In 2014 Dan Gordon was approached by a production company to direct a film-length documentary about George Best but the English director’s research had already begun inadvertently two years earlier.
Gordon’s acclaimed work on the Emmy-nominated ESPN Films production Hillsborough, the story of the disaster that claimed 96 lives at the home of his own beloved Sheffield Wednesday in 1989, had taken him to Belfast for the first time in 2012 when all preconceptions about Best’s home place were thrown upside down.
Gordon was gobsmacked by the modernity of a city that stood at odds with his childhood following the Troubles on TV and the compact, provincial feel to the place would inform his understanding of what landing in cosmopolitan Manchester in the early 1960s must have felt like for a shy and retiring Irish teenager.
“This is a story that everyone thinks they know,” says Gordon. “I thought I knew it but once you start digging you realise that you don’t know this story at all. The big challenge for me was to get my teeth into the archive side of things and find footage and his own testimony.
“It was a challenge to find footage where he gives honest opinions and observations. He was much more guarded when he was on the downward spiral or things were just OK. But when he had fallen to the bottom and had some recovery time it was almost like he was finally able to give a really honest interview.”
Some of the archive footage used is familiar but enough of it is rare and it adds up to a compelling portrait. One of the reels shows Best and Matt Busby facing the media in a club lounge after the Northern Irishman had performed one of his disappearing acts and was eventually tracked down at the London flat of Irish actress Sinead Cusack.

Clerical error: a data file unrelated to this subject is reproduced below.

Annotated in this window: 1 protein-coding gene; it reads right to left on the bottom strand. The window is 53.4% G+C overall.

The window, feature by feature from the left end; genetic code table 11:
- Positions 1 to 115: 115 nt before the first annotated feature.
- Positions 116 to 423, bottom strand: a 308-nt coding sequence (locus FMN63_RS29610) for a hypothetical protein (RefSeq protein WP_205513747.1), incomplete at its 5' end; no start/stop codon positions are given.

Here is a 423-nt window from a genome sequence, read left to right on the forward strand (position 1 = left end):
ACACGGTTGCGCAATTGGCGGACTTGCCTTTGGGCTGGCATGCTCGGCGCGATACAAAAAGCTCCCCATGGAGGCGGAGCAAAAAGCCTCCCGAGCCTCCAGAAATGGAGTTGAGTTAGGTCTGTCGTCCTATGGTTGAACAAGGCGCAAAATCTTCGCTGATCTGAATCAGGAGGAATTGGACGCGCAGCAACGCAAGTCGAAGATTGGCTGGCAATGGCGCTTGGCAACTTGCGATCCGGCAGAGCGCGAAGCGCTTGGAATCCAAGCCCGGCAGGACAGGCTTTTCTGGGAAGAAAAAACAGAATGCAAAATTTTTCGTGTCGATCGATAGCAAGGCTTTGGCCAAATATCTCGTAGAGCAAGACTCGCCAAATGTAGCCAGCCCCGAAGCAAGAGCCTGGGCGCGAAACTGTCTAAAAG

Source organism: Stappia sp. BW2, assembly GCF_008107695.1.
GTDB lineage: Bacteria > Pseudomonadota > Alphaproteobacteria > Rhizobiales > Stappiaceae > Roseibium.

It’s an extraordinary scene: On the one side of the couch a sheepish Best struggling to deal with Manchester United’s demise, his growing dependency on alcohol, and the overwhelming attention that tormented him, and on the other an avuncular Busby for whom the fallout from this new celebrity culture was so alien. Gordon agrees with the scene’s illuminating properties.
“There was a gentle, gentle tap on his knee by Busby, basically saying ‘go ahead, have your say son’. When (Best) leaves United for the final time two years later there is the close-up footage of Busby with tears in his eyes, lamenting the loss of this God-given talent. Those two pieces show to me the depth of that relationship.
“It was so much more than a father-son relationship and I never realised that.”
Gordon assembles an imp-ressive array of talking heads. That few feature throughout is a vivid expression of the manner in which people fell in and out of Best’s chaotic life and that he had many acquaintances but few friends. Lovers, he had more than a few. The testimony of three of the most important women in his life is what really fleshes the story out.
Now a Buddhist nun known as Ani Rinchen, Jackie Glass has been described as Best’s first love; Angie Best spent over a decade with him, and Alex Best lasted nine years with the man, the legend, and his many troubles before a divorce the year before he died of a lung infection and multiple organ failure.
“Far too many people are ready to just dismiss the bad stuff,” says Gordon. “‘Oh, he was great at football’. Yeah, he was, but it is nonsense when people say that the only person he hurt was himself. This film, without launching into a hatchet job on him, helps to explain that there was collateral damage, that he did hurt other people, both metaphorically and physically.”
A good guy who had demons, said one interviewee. Best himself claimed it would be his football that people would remember. This film is an eloquent answer to that. With Best you just can’t have the good without the bad.
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